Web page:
Frances Stead Sellers

Washington, D.C.

Senior writer on the America desk.

Education: University of Pennsylvania, MA in linguistics; University of Oxford, BA (Hons) in modern languages

Frances Stead Sellers joined the National staff in 2016 to cover the presidential campaign. Sellers became a senior writer based in the Sunday Magazine in 2014 and spent two years before that as the editor of Style, with a focus on profiles, personalities, arts and ideas. She ran the newsroom’s health, science and environmental coverage during the battle over health care and the Gulf oil spill, and she edited a series of stories about military medical care that was a Pulitzer finalist. She has also been deputy editor of Outlook. Sellers came to The Washington Post from Civilization, the bimont
Latest from Frances Stead Sellers

Why some states are treating schools differently from other indoor spaces when weighing end of mask mandates

The Democratic governors of California, Illinois and New York said they needed more time and data before they could make a decision about face coverings in schools, one of the most contentious and hotly debated aspects of the pandemic response.

February 12, 2022

Mask mandates continue to fall as Fauci says U.S. may be approaching ‘normality’

Federal officials remained wary, urging Americans in high-transmission areas – almost the entire country – to continue wearing masks. It marked another unusual moment in the pandemic: A weary public and eager elected officials largely ignoring the advice of health professionals.

February 9, 2022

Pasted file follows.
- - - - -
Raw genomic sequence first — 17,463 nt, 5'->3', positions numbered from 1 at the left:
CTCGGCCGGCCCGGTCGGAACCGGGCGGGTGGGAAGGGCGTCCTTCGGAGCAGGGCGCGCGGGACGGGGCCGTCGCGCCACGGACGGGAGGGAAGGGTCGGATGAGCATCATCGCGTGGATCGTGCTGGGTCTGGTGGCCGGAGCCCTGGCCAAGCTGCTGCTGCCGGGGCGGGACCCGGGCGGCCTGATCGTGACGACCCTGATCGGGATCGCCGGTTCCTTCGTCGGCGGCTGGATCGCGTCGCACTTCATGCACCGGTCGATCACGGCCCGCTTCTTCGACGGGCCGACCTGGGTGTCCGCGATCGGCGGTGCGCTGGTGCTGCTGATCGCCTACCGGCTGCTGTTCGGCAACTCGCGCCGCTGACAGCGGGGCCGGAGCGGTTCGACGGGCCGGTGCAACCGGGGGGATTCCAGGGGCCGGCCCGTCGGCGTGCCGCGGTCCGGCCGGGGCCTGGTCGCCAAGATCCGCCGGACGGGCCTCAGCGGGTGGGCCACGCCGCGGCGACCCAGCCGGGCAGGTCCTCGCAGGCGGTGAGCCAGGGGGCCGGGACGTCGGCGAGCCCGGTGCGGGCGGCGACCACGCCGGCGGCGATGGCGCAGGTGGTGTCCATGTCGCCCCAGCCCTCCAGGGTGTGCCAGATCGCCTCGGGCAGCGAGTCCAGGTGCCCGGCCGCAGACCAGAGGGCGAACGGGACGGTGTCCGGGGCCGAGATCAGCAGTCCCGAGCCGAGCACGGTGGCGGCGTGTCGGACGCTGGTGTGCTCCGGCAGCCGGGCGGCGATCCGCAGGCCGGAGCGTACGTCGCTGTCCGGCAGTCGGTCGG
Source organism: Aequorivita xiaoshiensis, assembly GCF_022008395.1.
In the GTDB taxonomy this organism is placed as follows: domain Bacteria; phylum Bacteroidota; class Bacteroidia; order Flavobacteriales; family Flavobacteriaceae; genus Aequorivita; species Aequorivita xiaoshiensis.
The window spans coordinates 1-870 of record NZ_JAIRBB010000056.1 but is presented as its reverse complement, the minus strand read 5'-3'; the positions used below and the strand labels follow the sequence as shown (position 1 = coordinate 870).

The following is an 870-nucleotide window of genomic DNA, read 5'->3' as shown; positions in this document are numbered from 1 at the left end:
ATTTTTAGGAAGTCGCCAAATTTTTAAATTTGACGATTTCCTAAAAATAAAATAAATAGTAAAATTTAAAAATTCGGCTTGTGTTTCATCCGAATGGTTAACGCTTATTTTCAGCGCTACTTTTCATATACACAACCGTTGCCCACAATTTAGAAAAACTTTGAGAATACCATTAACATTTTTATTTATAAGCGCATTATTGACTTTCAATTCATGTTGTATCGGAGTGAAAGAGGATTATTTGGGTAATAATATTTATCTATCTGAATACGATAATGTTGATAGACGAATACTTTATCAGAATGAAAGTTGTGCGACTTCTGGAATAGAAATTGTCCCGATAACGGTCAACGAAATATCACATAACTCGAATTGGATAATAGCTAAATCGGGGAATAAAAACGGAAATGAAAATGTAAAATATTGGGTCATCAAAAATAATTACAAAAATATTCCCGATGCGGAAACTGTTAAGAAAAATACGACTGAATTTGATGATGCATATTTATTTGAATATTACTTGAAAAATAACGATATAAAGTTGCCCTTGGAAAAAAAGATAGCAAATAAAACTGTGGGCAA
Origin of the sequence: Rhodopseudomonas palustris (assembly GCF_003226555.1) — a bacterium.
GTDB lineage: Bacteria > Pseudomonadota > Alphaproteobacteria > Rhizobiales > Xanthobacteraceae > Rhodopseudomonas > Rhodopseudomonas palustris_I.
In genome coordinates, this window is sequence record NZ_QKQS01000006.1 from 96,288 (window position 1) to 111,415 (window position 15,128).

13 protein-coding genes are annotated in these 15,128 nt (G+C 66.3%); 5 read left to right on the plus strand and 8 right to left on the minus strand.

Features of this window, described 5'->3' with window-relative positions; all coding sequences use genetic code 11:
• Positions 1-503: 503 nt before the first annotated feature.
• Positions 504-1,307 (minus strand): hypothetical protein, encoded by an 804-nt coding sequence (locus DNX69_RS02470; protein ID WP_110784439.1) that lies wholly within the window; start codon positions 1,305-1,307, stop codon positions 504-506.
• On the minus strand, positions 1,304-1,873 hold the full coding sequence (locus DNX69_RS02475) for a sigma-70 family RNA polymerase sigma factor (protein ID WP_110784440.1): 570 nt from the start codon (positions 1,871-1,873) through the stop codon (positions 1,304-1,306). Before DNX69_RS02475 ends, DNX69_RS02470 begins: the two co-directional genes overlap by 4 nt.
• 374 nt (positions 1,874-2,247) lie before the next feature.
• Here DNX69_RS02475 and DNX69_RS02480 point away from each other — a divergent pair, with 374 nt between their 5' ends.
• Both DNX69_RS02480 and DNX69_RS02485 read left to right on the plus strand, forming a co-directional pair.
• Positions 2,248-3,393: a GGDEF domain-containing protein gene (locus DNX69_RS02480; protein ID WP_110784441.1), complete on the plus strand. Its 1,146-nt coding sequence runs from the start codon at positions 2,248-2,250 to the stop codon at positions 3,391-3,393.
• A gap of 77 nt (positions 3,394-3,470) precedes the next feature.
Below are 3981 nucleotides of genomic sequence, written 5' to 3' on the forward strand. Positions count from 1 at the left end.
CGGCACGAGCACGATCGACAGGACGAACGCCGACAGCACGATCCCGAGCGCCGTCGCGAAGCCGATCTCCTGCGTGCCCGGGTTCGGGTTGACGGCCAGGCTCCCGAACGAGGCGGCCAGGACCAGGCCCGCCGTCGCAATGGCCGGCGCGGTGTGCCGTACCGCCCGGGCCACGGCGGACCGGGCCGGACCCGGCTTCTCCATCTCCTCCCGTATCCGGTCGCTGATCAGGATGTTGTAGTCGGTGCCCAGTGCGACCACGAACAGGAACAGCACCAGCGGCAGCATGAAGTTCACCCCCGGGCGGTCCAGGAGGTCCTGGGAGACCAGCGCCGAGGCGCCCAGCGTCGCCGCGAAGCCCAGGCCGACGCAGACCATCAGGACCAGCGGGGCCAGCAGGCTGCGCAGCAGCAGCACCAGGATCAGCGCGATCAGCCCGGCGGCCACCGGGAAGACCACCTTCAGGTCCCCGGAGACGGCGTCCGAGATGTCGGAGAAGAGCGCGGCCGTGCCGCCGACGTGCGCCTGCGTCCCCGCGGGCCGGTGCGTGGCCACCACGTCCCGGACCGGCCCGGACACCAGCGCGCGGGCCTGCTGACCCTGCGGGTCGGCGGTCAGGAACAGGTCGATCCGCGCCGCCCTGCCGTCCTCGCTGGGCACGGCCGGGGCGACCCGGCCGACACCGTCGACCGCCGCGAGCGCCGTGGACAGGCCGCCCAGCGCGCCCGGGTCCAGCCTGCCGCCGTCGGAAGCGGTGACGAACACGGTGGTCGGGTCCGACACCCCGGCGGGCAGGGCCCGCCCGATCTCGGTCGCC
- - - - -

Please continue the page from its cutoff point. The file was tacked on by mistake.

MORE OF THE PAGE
N95, KN95 masks provide best protection against covid, CDC study shows

The study shows that wearing any kind of mask in indoor public places significantly lowers the odds of becoming infected with the coronavirus, with N95 or KN95 masks providing the best protection.

February 4, 2022

Coronavirus vaccination may soon be available for children younger than 5, prompting elation and questions

News that vaccines for children ages 6 months to 5 years may be available by the end of the month has elicited relief - and questions about the approach the companies are taking for emergency use authorization.

February 2, 2022

Researchers implant genetically altered pig kidneys into a brain-dead man

The transplantation of the organs, which functioned for more than 70 hours, marks another major step forward in the use of animal organs to replace failing ones in humans.

January 20, 2022

Free rapid tests may not arrive in time to significantly blunt East Coast omicron surge

Responding to questions about the lag time for free test delivery, senior administration officials told reporters Friday that there are other means of getting tests, pointing to the Saturday launch of another White House initiative to have private insurance companies cover the cost of up to eight at-home rapid tests per month.

January 14, 2022

Covid-19 live updates: CDC presents data aimed at keeping schools open

The country had made “tremendous progress” using key strategies for reducing risk, including vaccination, masking, increasing ventilation and testing, CDC director says.

January 7, 2022

Much has changed since the start of the pandemic. But the nation’s public health system remains fractured.

Some experts contend that the imbalance between the country’s scientific advances and its public health response is starker than ever.

January 1, 2022

CDC recommends Pfizer, Moderna vaccines over Johnson & Johnson, citing rare blood-clot issue

Nine deaths, among seven women and two men, have been confirmed in connection with the problem.

December 16, 2021

With delta surges and the threat of omicron, states call on military medics to relieve hospital staff

The surge is driven by the delta variant, which accounts for about 99.9 percent of U.S. covid cases as of the week ended Dec. 4, according to the Centers for Disease Control and Prevention — even as the omicron variant continues to capture attention.

December 10, 2021